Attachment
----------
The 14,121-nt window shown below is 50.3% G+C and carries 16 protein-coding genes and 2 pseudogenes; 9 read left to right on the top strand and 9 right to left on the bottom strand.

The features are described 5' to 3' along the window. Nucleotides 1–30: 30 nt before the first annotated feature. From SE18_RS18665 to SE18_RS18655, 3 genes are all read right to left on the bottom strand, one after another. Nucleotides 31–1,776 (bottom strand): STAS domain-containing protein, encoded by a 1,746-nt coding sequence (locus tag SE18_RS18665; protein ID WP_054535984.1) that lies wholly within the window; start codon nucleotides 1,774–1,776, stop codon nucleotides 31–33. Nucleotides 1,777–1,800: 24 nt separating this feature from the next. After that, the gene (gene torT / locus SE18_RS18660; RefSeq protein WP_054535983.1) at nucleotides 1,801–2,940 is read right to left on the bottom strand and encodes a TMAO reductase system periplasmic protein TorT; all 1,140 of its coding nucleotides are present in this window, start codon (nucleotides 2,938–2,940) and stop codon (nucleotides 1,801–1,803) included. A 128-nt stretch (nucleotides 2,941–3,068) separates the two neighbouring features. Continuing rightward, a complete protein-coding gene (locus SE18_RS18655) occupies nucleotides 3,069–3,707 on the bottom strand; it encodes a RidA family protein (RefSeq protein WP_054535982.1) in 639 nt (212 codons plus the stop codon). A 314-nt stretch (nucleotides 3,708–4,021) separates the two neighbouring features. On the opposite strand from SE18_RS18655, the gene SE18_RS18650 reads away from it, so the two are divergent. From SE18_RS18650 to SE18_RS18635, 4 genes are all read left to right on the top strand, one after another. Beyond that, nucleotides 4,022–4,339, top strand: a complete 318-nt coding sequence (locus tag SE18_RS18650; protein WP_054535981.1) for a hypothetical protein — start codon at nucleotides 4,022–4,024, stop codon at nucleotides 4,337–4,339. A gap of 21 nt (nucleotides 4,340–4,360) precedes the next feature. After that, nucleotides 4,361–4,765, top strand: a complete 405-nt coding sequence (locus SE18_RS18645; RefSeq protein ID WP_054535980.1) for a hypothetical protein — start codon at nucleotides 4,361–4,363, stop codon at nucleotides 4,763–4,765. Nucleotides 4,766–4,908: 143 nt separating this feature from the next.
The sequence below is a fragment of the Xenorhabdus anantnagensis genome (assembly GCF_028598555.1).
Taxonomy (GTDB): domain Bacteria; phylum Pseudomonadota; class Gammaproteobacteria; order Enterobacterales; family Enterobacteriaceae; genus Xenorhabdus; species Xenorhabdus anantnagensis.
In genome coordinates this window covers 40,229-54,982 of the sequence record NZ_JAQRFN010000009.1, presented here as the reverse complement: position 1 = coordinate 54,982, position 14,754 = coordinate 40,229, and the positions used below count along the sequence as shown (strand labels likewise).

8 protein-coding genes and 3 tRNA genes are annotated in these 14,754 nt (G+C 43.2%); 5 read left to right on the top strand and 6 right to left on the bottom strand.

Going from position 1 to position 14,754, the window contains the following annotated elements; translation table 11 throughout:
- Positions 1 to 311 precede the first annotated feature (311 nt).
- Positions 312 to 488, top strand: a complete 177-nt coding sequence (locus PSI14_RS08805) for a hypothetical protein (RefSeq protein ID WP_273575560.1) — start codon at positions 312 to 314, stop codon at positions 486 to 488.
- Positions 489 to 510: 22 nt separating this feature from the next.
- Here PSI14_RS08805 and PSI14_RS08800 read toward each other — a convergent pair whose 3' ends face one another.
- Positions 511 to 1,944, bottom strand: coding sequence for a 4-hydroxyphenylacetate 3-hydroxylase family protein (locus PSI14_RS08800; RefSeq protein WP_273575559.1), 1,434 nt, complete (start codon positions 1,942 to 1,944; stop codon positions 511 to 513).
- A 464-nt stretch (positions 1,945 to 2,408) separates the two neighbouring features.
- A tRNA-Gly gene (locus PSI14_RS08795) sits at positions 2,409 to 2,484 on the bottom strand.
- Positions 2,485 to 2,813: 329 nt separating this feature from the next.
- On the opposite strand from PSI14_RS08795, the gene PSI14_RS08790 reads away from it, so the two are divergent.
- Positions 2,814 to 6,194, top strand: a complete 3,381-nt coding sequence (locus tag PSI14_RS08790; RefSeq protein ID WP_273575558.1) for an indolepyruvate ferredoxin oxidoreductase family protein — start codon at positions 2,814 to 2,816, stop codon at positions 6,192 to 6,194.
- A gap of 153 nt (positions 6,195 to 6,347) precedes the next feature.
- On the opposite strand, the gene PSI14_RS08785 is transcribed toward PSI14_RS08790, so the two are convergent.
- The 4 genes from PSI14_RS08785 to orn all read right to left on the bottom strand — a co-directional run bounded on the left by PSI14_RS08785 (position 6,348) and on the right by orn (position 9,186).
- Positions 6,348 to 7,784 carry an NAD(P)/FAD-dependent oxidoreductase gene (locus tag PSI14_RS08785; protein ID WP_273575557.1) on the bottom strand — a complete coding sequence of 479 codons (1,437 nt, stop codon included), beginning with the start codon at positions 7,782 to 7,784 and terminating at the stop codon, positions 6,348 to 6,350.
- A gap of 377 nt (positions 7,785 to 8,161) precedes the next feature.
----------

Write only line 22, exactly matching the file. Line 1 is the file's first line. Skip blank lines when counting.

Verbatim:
- A gap of 377 nt (positions 7,785 to 8,161) precedes the next feature.